Humphrey SPENDER

Great Britain 1910 – 2005

No title (Thanksgiving for the harvest) 1937
Collection Title: the Mass Observations series
Materials & Technique: photographs, gelatin silver photograph

Primary Insc: signed l.l. verso pencil "Spender..." dated verso, pencil "WEDS 16th" (no year) not titled
Dimensions: image 16.2 h x 23.7 w cm
Acknowledgement: Purchased 1988
Accession No: NGA 88.1460
  • Humphrey Spender was one of the most important British documentary photographers of the interwar years. He worked on the Mass Observation project set up in 1937. The brainchild of anthropologist Tom Harrisson, poet Charles Madge and filmmaker Humphrey Jennings, MO brought together poets, painters, social scientists, documentary filmmakers, photographers and an army of volunteers to record ordinary life, with the aim of establishing a new social democracy. Spender used a concealed camera to capture people on the street, in pubs, in cafes and on buses. Mostly a self-taught photographer, Spencer studied architecture in Germany in the 1920s; this exposed him to the New Objectivity movement in photography and the latest trends in progressive thinking. He set up a commercial studio in London in the 1930s and worked as a staff photographer for the Daily Mirror newspaper and Picture Post magazine.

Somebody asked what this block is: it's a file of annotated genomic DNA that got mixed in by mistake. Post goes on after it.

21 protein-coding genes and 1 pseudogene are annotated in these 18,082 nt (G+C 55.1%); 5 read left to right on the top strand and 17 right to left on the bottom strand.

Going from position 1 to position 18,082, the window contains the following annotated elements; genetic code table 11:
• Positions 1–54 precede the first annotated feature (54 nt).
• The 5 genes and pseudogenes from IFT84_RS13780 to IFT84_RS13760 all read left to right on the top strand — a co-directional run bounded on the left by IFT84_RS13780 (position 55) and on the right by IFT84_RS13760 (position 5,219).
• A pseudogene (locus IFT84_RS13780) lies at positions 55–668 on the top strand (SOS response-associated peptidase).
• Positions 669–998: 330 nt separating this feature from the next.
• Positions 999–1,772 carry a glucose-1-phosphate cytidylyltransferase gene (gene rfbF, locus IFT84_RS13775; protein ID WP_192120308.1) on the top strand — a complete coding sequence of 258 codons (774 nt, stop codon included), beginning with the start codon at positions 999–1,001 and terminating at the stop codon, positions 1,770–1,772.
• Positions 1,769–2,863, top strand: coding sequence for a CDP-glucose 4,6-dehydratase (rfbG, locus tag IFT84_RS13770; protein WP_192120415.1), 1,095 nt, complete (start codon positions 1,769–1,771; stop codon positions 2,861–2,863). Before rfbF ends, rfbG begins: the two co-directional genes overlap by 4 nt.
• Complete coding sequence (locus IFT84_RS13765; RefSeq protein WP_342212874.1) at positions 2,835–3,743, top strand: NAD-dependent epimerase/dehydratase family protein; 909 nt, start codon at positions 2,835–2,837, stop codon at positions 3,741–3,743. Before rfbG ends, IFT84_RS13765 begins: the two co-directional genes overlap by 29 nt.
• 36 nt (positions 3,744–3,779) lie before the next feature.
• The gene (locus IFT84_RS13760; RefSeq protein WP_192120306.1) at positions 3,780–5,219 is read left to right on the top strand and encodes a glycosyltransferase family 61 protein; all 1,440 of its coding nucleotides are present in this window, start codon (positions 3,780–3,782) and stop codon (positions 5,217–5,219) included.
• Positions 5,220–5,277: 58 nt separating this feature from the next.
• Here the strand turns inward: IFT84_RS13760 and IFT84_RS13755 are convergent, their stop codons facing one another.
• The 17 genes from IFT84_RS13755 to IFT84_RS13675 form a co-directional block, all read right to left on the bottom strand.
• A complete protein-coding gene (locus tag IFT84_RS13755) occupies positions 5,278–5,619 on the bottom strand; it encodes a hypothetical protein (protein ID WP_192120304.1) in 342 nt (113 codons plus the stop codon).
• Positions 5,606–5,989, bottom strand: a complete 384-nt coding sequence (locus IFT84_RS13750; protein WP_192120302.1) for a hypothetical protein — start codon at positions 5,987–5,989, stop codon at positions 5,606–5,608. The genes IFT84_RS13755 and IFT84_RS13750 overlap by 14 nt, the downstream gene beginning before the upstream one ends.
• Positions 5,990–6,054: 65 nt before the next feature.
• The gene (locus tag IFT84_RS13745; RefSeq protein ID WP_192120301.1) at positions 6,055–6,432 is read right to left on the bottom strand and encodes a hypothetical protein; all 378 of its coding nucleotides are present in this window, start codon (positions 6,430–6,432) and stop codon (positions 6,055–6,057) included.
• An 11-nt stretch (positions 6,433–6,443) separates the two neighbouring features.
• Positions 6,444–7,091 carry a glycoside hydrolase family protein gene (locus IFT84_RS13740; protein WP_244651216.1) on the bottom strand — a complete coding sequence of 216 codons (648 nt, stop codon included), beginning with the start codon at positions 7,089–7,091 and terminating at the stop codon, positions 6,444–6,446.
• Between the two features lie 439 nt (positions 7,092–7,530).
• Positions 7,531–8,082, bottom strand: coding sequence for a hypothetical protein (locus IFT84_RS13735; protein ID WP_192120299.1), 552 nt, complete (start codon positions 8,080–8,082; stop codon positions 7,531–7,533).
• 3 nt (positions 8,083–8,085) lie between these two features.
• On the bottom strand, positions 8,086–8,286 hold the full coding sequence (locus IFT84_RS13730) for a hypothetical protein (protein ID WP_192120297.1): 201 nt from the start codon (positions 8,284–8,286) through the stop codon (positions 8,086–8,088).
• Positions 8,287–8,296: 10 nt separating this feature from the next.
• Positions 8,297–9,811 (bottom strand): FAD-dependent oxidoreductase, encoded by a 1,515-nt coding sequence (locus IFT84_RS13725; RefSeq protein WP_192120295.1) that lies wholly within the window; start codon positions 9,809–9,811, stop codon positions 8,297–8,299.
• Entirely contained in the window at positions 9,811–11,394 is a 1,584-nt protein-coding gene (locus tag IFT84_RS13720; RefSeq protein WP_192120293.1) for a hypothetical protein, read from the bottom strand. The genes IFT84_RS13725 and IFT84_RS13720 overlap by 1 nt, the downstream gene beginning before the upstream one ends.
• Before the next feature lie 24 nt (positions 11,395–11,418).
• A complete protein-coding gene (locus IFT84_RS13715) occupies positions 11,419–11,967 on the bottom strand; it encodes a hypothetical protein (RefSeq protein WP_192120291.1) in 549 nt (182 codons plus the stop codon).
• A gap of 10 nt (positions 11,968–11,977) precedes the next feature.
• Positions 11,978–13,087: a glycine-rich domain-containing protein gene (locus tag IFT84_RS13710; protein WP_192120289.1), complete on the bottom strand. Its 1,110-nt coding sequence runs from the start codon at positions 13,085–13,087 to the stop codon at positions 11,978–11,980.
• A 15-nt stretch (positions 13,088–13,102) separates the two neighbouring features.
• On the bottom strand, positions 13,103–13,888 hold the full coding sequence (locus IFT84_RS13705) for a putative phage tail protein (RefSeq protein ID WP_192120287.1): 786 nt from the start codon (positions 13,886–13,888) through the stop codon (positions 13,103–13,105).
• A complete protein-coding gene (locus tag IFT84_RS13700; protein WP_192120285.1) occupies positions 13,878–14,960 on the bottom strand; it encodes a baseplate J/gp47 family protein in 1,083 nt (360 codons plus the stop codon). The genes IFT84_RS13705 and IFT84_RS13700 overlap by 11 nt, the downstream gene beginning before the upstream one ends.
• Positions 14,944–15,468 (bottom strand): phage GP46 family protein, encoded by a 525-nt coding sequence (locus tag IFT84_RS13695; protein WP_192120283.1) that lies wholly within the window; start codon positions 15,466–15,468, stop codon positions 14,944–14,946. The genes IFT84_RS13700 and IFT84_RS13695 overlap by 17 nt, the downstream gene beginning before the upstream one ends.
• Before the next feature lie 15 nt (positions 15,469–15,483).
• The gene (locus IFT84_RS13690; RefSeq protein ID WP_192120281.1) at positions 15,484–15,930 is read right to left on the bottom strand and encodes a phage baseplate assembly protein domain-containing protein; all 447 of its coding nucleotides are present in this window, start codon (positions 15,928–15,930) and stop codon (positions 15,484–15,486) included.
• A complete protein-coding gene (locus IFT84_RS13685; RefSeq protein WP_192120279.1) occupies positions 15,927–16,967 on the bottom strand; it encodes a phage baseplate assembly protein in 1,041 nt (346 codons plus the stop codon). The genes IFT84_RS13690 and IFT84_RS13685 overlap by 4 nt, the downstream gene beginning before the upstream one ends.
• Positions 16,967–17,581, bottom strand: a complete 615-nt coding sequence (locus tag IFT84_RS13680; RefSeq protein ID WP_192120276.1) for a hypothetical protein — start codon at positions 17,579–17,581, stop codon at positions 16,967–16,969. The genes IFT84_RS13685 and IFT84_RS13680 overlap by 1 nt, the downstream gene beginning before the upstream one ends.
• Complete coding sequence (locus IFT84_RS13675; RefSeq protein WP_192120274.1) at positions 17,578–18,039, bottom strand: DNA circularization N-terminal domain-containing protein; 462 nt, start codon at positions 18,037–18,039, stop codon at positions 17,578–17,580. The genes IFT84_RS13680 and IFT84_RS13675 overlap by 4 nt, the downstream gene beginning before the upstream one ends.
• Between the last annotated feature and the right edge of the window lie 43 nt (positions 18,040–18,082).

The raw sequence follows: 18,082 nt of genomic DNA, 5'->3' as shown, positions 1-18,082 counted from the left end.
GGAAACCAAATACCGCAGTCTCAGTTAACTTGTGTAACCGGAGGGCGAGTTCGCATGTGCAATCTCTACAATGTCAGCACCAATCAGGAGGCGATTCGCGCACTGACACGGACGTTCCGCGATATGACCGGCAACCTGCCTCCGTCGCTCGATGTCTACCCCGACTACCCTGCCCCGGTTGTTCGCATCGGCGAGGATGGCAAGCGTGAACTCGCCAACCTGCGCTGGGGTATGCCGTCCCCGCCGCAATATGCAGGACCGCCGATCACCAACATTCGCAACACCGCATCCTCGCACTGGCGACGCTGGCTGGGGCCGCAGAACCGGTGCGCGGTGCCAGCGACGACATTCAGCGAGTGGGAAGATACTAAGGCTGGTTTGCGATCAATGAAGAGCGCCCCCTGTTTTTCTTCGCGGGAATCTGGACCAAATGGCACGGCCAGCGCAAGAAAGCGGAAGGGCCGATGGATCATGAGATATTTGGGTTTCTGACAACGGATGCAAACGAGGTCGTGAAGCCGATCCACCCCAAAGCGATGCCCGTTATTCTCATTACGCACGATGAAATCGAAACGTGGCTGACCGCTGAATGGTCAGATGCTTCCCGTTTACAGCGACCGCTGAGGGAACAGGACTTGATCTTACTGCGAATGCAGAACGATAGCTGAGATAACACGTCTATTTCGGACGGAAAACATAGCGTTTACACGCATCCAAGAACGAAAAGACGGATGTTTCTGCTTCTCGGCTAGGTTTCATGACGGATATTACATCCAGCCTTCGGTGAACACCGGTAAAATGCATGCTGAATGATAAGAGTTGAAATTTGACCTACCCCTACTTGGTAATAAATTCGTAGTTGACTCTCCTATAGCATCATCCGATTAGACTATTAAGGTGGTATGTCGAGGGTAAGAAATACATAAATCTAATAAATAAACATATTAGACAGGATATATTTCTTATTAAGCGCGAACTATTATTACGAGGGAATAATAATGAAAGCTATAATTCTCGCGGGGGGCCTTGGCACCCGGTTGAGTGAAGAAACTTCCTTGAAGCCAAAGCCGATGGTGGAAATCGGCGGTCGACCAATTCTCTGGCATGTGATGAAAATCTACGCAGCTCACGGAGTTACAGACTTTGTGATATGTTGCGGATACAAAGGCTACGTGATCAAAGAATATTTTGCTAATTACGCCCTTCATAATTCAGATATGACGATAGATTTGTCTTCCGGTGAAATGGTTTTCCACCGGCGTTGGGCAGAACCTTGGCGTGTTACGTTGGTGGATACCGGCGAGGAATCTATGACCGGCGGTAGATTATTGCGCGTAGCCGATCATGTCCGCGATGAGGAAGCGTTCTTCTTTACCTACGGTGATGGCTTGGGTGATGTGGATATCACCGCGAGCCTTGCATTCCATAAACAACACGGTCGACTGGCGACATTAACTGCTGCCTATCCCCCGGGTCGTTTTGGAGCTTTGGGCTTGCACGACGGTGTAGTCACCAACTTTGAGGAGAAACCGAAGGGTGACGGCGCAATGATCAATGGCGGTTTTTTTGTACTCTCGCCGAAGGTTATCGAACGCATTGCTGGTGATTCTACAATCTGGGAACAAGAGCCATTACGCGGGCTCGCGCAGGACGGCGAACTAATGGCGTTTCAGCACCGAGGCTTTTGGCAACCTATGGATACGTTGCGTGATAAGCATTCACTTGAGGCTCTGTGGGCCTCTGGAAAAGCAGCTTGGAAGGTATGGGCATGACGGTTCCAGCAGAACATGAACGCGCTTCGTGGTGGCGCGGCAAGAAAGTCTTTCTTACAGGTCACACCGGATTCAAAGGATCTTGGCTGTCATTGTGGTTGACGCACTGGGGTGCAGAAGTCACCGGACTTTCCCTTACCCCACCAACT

Text © National Gallery of Australia, Canberra